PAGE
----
ed.
The chief concern of the Colony
folks is—THE CHILDREN—those who
are soon to take up the task of creat
ing, not a new heaven, as set forth in
Saint John's pipe dream, but a NEW
EARTH, a new ENVIRONMENT for
men and women in the flesh; hence ed
ucation, relaxation, recreation, and in
dustry are all geared for the develop
ment of strong-bodied, clean-minded,
clear-seeing, straight-thinking, but use
ful and happy children—we have them
here NOW. So, instead of hard looks,
harsh speech, and the Biblical rod
(which we are urged not to spare), we
have a notable consideration and solic
itude for children everywhere, on the
part of the adults. We parents of
Newllano KNOW at all times where our
children are and HOW they are em
ploying their time, both in and out of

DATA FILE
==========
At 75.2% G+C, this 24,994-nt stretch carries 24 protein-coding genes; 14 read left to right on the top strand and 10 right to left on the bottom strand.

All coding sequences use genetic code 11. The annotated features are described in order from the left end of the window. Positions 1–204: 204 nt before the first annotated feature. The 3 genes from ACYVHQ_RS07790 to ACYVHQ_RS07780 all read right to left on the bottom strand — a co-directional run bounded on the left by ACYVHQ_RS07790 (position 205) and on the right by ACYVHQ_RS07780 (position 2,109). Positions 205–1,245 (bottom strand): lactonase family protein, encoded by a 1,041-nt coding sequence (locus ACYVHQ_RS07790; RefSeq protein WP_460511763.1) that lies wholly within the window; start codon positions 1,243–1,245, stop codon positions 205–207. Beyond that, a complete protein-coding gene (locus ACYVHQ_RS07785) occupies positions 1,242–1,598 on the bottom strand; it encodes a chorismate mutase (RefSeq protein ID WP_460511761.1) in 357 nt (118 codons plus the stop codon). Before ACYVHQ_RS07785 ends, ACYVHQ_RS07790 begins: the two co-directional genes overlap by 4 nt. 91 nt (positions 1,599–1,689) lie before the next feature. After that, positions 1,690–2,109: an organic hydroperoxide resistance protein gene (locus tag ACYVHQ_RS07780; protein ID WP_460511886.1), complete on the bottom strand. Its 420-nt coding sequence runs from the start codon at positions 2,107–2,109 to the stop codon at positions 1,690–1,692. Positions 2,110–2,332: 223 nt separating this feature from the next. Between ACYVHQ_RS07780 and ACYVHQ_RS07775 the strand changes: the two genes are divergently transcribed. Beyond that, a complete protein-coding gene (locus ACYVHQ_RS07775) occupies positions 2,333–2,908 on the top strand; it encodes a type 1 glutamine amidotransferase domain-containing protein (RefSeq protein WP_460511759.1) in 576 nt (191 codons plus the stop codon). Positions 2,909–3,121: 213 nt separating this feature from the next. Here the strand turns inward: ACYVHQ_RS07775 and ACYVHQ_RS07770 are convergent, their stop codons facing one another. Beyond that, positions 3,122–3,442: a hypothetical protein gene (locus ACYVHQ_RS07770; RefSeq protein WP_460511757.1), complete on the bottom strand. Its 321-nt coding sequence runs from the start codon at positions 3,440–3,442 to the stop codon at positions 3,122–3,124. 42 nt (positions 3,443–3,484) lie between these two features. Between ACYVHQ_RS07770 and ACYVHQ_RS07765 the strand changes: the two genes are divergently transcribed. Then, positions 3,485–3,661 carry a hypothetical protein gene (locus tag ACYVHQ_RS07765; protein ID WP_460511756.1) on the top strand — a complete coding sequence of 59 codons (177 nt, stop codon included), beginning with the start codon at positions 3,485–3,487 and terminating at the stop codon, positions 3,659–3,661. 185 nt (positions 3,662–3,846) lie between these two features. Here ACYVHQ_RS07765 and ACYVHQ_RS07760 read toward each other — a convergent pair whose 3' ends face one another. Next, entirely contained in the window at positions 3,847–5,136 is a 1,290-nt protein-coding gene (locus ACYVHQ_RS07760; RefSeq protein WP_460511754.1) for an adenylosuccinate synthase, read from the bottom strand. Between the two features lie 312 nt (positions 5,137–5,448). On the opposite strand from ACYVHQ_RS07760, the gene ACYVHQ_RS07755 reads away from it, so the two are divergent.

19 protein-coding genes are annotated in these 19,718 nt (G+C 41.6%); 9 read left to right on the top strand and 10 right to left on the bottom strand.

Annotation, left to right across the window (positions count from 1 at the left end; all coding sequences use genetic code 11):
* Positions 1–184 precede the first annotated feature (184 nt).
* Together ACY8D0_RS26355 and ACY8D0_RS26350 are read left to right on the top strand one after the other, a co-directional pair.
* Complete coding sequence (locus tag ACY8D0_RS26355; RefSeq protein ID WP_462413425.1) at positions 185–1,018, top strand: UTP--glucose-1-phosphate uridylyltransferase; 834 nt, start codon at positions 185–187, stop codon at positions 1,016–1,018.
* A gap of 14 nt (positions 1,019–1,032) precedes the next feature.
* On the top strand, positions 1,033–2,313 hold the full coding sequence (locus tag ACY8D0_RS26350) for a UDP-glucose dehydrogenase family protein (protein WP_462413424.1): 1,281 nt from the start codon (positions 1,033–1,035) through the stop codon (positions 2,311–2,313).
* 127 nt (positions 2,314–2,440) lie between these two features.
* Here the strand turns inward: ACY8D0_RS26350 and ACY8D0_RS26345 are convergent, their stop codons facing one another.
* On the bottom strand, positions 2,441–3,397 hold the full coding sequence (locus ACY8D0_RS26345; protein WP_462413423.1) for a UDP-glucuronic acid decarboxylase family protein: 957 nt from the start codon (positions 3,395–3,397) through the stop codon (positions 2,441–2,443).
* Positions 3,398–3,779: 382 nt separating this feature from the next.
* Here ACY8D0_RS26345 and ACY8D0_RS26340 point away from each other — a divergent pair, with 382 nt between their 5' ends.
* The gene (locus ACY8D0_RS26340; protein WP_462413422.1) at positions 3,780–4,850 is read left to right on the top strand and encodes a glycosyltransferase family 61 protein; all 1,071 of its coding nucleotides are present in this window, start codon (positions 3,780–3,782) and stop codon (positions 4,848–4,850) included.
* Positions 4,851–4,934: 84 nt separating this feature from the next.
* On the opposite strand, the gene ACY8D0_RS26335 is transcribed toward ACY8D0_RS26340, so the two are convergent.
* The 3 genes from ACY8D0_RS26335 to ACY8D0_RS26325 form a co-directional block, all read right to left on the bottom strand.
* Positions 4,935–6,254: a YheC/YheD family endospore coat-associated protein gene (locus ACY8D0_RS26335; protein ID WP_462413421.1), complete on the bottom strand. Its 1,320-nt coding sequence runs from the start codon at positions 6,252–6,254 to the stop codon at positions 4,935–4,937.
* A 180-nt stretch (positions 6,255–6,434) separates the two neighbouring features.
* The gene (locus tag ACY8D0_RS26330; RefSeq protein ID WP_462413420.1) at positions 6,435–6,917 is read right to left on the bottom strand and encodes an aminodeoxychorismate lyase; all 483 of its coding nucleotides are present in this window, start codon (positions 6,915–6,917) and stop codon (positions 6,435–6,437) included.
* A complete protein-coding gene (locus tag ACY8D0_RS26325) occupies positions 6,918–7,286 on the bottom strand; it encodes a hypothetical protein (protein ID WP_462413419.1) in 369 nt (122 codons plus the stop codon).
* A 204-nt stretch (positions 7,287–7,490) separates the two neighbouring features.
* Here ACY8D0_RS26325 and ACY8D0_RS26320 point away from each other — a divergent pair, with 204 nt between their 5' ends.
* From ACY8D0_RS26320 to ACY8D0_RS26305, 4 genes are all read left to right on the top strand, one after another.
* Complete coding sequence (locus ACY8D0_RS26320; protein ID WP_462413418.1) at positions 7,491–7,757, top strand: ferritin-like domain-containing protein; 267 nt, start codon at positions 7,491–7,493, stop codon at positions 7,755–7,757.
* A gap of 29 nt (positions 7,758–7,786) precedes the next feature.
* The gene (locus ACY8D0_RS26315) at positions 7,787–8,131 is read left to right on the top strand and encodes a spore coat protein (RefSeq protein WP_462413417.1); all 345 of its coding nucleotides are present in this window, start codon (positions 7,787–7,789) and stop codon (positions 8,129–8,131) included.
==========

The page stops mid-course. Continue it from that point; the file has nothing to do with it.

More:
school—Newllano is a self-contained
community, the only one I know of on
this continent. Our daughters are ne
ver for a moment menace^ by that spe
cies of sub-brute—the 'chicken-chas
social life for adolescent youth
here is clean, wholesome, normal, for
the race at its best.
There are no Holy Joes (preachers)
at Newllano, with their eternal and in
fernal patter about abstract goodness,
and, by the same sign, there is an ab
sence of profanity end general cussed
ness. Here we, ^ave concrete goodness,
men and women at Llano Colony are
not driven by the devilish spirit of mo
dern industry and business—they are
goodness, virtue, stabilized character,
is the by-product of economic freedom,
and the occupations and recreations of
the people—no need of preachers or
other parasites in this placp.
This is the ONE community I've ev
er been in in over thirty years of wan
derlust and travel, where the insignia
of the sex pervert are entirely absent;
not a mark, not the slightest suggestion